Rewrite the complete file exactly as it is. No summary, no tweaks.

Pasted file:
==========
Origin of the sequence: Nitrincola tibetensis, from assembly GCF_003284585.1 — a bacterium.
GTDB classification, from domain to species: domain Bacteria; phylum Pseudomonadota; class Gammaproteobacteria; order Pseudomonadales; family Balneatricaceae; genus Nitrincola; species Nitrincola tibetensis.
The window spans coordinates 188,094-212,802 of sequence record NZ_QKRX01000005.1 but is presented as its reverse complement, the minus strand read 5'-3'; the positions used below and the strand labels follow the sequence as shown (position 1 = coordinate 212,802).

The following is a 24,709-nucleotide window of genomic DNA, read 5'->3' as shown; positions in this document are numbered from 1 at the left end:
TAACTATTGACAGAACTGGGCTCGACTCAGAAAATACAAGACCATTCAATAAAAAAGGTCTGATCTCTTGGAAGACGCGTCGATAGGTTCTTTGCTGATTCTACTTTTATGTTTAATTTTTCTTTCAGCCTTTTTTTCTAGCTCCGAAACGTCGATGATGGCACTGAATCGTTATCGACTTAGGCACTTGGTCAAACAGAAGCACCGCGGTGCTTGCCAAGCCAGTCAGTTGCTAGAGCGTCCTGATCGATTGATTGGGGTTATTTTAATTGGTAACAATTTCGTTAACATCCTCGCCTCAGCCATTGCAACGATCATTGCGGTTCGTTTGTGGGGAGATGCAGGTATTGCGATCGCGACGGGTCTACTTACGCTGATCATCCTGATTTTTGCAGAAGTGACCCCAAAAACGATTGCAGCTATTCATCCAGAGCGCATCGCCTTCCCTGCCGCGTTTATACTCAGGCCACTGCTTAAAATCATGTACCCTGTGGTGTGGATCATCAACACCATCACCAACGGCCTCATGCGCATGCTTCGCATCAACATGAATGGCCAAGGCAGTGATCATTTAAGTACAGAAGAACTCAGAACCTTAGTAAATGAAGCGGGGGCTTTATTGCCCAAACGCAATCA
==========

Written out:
Origin of the sequence: Nitrincola tibetensis, from assembly GCF_003284585.1 — a bacterium.
GTDB classification, from domain to species: domain Bacteria; phylum Pseudomonadota; class Gammaproteobacteria; order Pseudomonadales; family Balneatricaceae; genus Nitrincola; species Nitrincola tibetensis.
The window spans coordinates 188,094-212,802 of sequence record NZ_QKRX01000005.1 but is presented as its reverse complement, the minus strand read 5'-3'; the positions used below and the strand labels follow the sequence as shown (position 1 = coordinate 212,802).

The following is a 24,709-nucleotide window of genomic DNA, read 5'->3' as shown; positions in this document are numbered from 1 at the left end:
TAACTATTGACAGAACTGGGCTCGACTCAGAAAATACAAGACCATTCAATAAAAAAGGTCTGATCTCTTGGAAGACGCGTCGATAGGTTCTTTGCTGATTCTACTTTTATGTTTAATTTTTCTTTCAGCCTTTTTTTCTAGCTCCGAAACGTCGATGATGGCACTGAATCGTTATCGACTTAGGCACTTGGTCAAACAGAAGCACCGCGGTGCTTGCCAAGCCAGTCAGTTGCTAGAGCGTCCTGATCGATTGATTGGGGTTATTTTAATTGGTAACAATTTCGTTAACATCCTCGCCTCAGCCATTGCAACGATCATTGCGGTTCGTTTGTGGGGAGATGCAGGTATTGCGATCGCGACGGGTCTACTTACGCTGATCATCCTGATTTTTGCAGAAGTGACCCCAAAAACGATTGCAGCTATTCATCCAGAGCGCATCGCCTTCCCTGCCGCGTTTATACTCAGGCCACTGCTTAAAATCATGTACCCTGTGGTGTGGATCATCAACACCATCACCAACGGCCTCATGCGCATGCTTCGCATCAACATGAATGGCCAAGGCAGTGATCATTTAAGTACAGAAGAACTCAGAACCTTAGTAAATGAAGCGGGGGCTTTATTGCCCAAACGCAATCA